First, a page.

For decades American manufacturers watched in horror as their Japanese rivals cannibalized their market shares by making better and cheaper products with none of the setbacks of strong unions. Today’s NYT might include some secret hints as to how those crafty Japanese were able to pull it off.
You see, their recent article discussing the Japanese “lifetime employment” system inexplicably contains the word “zombie” in the URL (html file name: 20zombie.html), accompanied by this photo:
The man has clearly been conditioned to channel his thirst for brains into a more productive dedication to just-in-time delivery. That’s right, Japanese workers can never be fired but in exchange they never die and never take days off.
So if you’ve been following along, that means the Jewish lizard people who run the One World Government are now controlling zombie Japanese factory workers to deprive American union workers of their jobs. Someone get Benjamin Fulford on the phone!
14 thoughts on “Japan’s secret army of zombie factory workers”
That is funny — the article makes no mention of zombie yet it appears in the url. Nuts.
They’re talking about the employment system when we have a zombie infestation problem? Now that’s what I call burying the lead!
Obviously this is just another example of the Times’ left-wing pro-zombie agenda.
In my more lucid moments, I imagine the headline started out as “Restricted from cutting lifetime workers, Japan’s ‘zombie’ companies rely on government life support” or something like that which got edited out later when they realized the US is doing the exact same thing.
I think we need a “zombies” category now. That guy really looks like one, too.
But seriously, the “zombie” comparison is apt. Japanese companies really do come up with tons of “busy work” to keep their excess lifetime employees from getting bored. In my company they all get sent to Internal Audit in order to ensure that everything the company does is properly approved, and of course the threat of internal audit means that all the other employees have to waste loads of time documenting their every move.
“But seriously, the “zombie” comparison is apt. Japanese companies really do come up with tons of “busy work” to keep their excess lifetime employees from getting bored.”
Maybe so in the case of white collared office workers or those in the service industry,But blue collared factory workers,where efficiency matters and actually succeded that in international competition?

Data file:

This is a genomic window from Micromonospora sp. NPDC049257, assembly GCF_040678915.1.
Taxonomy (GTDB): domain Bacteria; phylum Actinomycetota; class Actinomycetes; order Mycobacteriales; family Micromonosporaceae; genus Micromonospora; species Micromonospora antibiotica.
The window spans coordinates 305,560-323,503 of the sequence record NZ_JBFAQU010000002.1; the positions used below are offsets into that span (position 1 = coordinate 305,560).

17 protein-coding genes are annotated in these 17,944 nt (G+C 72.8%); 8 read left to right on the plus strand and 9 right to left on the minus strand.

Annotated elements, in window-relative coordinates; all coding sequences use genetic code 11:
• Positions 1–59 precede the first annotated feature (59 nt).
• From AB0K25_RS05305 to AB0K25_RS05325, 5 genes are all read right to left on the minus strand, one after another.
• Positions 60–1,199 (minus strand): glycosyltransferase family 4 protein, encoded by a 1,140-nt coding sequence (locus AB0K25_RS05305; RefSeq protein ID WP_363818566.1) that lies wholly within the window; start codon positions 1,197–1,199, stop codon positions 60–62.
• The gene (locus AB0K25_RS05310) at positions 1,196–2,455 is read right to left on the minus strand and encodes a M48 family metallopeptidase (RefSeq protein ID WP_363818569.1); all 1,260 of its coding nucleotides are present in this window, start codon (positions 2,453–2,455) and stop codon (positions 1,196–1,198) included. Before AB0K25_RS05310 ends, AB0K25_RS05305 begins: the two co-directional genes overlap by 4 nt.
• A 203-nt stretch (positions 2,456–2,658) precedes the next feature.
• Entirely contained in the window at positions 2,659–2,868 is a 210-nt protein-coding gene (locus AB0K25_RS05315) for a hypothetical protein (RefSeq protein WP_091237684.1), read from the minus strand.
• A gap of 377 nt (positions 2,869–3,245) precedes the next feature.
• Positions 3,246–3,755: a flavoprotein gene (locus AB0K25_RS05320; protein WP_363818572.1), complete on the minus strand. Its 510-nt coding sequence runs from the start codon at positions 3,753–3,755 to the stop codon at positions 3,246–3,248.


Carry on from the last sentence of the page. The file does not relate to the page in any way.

Just another evidence that “usually relieable”NYT isn’t so in Japan reporting.
Ace: You’d be right except the beginning of the article is all about how the factories are finding creative ways to keep people busy (though the stuff about a garden is apparently just some dude’s idea not an actual policy anywhere). If I recall the front-page right-hand column of the Nikkei was making similar anecdotal reports of idle but employed factory workers, and of course there are the reports of some workers being allowed to take weekend part-time jobs to supplement the lack of overtime.
I think there’s a difference between Joe’s Dilbert-esque zombie workers who have no skills to begin with and the workers at zombie companies that are great at what they do but work for companies that can’t maintain cash flow or find any business in the recession.
That’s right.And still why we have the term “zombie” here.Misleading at best,the hidden prejudice at worst.
The best part about zombie workers must be that there is no risk of 過労死. They’re already dead!
Go on stamp
Go on weld
Go on ship
Wow this music is pretty awesome, especially if you pretend all the songs are about the zombie apocalypse.
Yeah that is an awesome song.
I never heard of Fela Kuti before, but he seems pretty damn interesting.
Time to find more of his music.
If the Japanese factory workers have nothing better to do, I say get them started remaking this video.
Wouldnt you love to see the oyaji in the above photo wriggling and humping himself dizzy? (and check the dude toward the end. I dont think a guy’s hips are supposed to move like that)
Comments are closed.